Thursday, June 21, 2018
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For family, alarm brings about awareness of silent killer

Carbon monoxide monitor awakens Elses.

Roused from deep sleep in the middle of the night by loud beeping, Dan and Trudy Else and their daughter Becca found themselves out in the cold for awhile.

It all started about 1:30 a.m. a couple of weeks ago when Trudy and Becca arose to see the origin of the annoying noise.

Once they realized it was the carbon monoxide alarm, Trudy said they unplugged and re-plugged the alarm.

“ERR” showed on the display which, according to the manual, meant the device was not working properly, she said.

“So I unplugged it and went back to bed,” Trudy said.

As she tried to go back to sleep, she remembered a newspaper story she wrote about a family in Cozad which was lucky to escape alive when they discovered a carbon monoxide leak.

Trudy lives in Gothenburg, teaches in Cozad and also is a freelance writer.

Although none of the Elses had symptoms of carbon monoxide poisoning such as headaches, dizziness or nausea, wondering whether the odorless gas was present weighed on her mind.

She then called local police, thinking officers might have a carbon monoxide detector and opened the front door to let in fresh air.

“I hated to get people out in the middle of the night and it was very cold,” Trudy said. “But I knew it had to be checked out for our safety.”

Once Officer Joe Humphrey arrived, he was followed by six local fire fighters. They, along with Trudy’s husband Dan, checked the furnace which she said is an older model.

The installation of new batteries stopped the beeping but the Else family still didn’t know if the detector was defective or carbon monoxide was seeping into the air.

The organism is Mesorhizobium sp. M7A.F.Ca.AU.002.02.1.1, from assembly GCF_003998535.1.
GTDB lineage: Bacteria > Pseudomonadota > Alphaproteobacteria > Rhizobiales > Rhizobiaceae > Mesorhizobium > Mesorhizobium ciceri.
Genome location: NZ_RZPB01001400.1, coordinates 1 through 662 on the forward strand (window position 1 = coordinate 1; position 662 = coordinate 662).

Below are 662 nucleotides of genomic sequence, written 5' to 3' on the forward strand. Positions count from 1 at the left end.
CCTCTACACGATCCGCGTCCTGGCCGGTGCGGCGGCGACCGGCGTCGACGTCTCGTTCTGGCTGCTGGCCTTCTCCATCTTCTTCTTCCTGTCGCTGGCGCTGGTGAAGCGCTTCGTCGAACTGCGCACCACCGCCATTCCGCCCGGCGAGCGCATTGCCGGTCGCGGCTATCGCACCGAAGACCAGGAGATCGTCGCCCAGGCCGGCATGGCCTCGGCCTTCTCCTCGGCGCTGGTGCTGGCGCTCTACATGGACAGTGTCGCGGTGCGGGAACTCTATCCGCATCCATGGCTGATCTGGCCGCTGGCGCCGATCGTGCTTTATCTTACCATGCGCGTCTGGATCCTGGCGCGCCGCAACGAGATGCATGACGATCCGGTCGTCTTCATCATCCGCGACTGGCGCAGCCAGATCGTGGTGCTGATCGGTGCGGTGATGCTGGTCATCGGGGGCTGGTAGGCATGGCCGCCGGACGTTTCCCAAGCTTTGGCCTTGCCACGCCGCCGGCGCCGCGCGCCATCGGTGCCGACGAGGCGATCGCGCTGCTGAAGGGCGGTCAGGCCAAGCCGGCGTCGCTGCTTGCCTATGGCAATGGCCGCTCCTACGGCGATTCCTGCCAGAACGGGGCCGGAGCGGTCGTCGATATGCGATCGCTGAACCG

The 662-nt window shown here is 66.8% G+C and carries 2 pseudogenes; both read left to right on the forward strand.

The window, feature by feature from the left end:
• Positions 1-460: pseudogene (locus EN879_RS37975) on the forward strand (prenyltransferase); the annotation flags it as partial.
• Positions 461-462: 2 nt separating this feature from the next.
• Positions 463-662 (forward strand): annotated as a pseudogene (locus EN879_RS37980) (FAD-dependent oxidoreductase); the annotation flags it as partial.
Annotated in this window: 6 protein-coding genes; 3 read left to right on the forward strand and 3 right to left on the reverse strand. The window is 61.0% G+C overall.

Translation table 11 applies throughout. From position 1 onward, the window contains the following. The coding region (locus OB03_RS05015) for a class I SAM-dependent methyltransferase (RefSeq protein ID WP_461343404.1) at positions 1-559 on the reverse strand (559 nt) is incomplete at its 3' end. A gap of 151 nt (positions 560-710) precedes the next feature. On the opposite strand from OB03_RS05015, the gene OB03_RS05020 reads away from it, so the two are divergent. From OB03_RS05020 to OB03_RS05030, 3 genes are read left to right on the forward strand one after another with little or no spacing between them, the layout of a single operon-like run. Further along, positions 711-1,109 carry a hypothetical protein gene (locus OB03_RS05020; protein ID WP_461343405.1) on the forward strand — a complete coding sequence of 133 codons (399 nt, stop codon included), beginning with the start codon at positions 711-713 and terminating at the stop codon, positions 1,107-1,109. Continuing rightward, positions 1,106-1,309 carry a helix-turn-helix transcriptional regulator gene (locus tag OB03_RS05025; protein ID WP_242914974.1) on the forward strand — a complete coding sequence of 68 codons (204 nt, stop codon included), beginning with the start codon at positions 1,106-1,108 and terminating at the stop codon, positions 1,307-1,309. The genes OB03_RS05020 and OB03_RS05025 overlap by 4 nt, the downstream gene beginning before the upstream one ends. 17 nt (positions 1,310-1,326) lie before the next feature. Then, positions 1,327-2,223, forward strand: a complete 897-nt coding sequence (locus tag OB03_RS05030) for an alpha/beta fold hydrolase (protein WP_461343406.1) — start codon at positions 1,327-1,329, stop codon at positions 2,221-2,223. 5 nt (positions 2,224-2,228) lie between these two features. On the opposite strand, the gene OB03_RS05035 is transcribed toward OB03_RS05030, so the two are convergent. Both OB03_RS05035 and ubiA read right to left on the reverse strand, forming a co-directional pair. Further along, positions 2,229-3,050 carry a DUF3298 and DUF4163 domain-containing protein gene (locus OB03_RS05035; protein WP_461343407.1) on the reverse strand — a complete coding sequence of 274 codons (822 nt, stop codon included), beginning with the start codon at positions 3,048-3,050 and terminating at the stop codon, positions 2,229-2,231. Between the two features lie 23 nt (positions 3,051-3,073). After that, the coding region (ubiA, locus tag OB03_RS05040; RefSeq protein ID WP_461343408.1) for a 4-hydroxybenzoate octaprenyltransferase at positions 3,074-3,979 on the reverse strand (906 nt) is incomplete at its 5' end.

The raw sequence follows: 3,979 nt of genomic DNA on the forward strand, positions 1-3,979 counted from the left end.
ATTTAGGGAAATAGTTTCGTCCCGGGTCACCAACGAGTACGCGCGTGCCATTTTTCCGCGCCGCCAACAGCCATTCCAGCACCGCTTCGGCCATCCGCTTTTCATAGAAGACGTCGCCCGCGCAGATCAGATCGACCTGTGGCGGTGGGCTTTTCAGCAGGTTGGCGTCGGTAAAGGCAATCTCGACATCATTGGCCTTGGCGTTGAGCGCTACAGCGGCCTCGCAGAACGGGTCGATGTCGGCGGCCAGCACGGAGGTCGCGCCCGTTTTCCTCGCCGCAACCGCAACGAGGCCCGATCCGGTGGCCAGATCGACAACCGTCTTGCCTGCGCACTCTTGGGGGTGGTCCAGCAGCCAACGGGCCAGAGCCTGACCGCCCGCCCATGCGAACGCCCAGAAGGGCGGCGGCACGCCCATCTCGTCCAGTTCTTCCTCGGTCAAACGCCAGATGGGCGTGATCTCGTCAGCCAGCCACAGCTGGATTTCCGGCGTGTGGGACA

“The only sure way to know was to call the gas company and have them send over one of their employees with their calibrated detectors,” Trudy said. “I hated to get anyone out of bed and into the cold but a local volunteer fireman encouraged us do that.”

Trudy said the volunteer said: “We don’t want to come back in the morning and pick up three bodies.”

A gas company representative from Cozad arrived, checked the house and found no evidence of carbon monoxide.

She said he explained that the plug-in detectors don’t last forever and need to be replaced every few years.

Because their detector was about seven years old, Trudy said they bought a new detector and fire alarms with new batteries the next day.

“We were lucky it was a false alarm because it’s better to be safe than sorry,” Trudy said.

She then wrote a letter to the editor which appeared in The Times and was willing to share more of the story to encourage everyone to check and replace older model carbon monoxide detectors and fire alarms.

Gothenburg fire chief Mark Ballmer said the department averages about three to four calls a year from residents with malfunctiong carbon monoxide monitors.

In the past two years, all have been from monitors that need to be replaced.

Ballmer recommends changing batteries in monitors, as well as in smoke alarms, every six months.

“You might do it when the time changes to remember,” he said.

The fire chief also suggests installing monitors on every floor of the house, especially near heating sources like furnaces.

“It’s a silent killer, usually caused by a malfunction of the furnance or by a plugged vent pipe,” Ballmer explained.

If high carbon monoxide levels are suspected in a home, he said to call the local gas company which has

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